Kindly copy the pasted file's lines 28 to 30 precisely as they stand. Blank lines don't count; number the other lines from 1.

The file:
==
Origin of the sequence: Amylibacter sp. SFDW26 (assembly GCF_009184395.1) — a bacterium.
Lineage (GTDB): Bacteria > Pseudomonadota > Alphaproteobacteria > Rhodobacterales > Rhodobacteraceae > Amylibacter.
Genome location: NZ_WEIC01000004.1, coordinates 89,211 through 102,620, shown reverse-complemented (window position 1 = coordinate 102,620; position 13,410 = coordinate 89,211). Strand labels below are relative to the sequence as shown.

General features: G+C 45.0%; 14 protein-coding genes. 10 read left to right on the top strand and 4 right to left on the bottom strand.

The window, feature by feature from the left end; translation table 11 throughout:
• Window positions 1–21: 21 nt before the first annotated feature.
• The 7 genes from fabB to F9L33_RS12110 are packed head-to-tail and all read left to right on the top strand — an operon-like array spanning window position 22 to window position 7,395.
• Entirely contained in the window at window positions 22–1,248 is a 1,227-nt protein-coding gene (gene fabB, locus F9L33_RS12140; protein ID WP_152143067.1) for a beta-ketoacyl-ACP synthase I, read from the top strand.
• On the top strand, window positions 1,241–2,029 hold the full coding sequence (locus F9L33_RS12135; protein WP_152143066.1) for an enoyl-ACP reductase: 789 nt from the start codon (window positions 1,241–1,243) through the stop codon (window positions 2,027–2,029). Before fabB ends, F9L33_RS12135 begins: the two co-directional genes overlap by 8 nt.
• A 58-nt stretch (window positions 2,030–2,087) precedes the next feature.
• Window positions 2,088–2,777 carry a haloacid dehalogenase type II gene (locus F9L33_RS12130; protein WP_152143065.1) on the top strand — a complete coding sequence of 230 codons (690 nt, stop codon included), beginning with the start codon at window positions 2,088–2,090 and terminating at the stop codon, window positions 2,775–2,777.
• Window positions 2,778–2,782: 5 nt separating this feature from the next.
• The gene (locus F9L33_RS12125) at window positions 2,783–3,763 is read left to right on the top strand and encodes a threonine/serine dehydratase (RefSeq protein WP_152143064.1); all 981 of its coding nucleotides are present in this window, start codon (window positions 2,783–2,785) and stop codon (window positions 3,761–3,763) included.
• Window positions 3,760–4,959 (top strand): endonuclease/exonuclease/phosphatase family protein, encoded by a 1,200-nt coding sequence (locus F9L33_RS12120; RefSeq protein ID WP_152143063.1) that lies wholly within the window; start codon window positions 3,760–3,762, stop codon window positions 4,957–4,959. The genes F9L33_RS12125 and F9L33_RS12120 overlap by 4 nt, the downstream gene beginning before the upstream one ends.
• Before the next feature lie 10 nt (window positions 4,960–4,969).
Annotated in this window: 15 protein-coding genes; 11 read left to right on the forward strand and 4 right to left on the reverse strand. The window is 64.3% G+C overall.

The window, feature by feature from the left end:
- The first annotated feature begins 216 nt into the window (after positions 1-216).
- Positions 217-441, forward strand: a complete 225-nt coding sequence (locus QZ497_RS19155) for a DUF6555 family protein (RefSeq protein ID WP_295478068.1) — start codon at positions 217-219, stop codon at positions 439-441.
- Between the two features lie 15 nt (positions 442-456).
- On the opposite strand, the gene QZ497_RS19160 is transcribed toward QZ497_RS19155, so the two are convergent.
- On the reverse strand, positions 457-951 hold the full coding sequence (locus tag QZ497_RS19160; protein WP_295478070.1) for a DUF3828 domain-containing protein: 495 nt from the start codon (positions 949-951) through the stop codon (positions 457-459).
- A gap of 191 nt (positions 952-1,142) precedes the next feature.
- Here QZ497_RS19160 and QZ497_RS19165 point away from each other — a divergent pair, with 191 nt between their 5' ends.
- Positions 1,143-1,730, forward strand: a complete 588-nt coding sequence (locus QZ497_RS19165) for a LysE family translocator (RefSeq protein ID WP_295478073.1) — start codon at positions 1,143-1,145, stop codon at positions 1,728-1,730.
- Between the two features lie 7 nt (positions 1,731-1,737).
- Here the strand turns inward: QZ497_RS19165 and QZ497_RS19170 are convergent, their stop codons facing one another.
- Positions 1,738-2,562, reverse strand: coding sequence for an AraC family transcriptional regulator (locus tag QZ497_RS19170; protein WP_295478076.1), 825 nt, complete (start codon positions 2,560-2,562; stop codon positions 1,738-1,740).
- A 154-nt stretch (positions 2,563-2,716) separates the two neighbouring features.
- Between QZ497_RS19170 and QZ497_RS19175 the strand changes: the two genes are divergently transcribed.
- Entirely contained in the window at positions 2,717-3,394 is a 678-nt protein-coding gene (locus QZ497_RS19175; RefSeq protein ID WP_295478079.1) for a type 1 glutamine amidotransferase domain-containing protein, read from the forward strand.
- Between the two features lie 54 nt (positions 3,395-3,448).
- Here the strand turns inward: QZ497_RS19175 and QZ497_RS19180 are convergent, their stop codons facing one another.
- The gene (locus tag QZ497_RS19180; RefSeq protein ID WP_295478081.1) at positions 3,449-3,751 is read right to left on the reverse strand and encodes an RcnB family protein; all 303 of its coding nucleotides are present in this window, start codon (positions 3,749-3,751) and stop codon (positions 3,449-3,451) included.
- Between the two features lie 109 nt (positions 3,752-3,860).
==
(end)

- Positions 1,738-2,562, reverse strand: coding sequence for an AraC family transcriptional regulator (locus tag QZ497_RS19170; protein WP_295478076.1), 825 nt, complete (start codon positions 2,560-2,562; stop codon positions 1,738-1,740).
- A 154-nt stretch (positions 2,563-2,716) separates the two neighbouring features.
- Between QZ497_RS19170 and QZ497_RS19175 the strand changes: the two genes are divergently transcribed.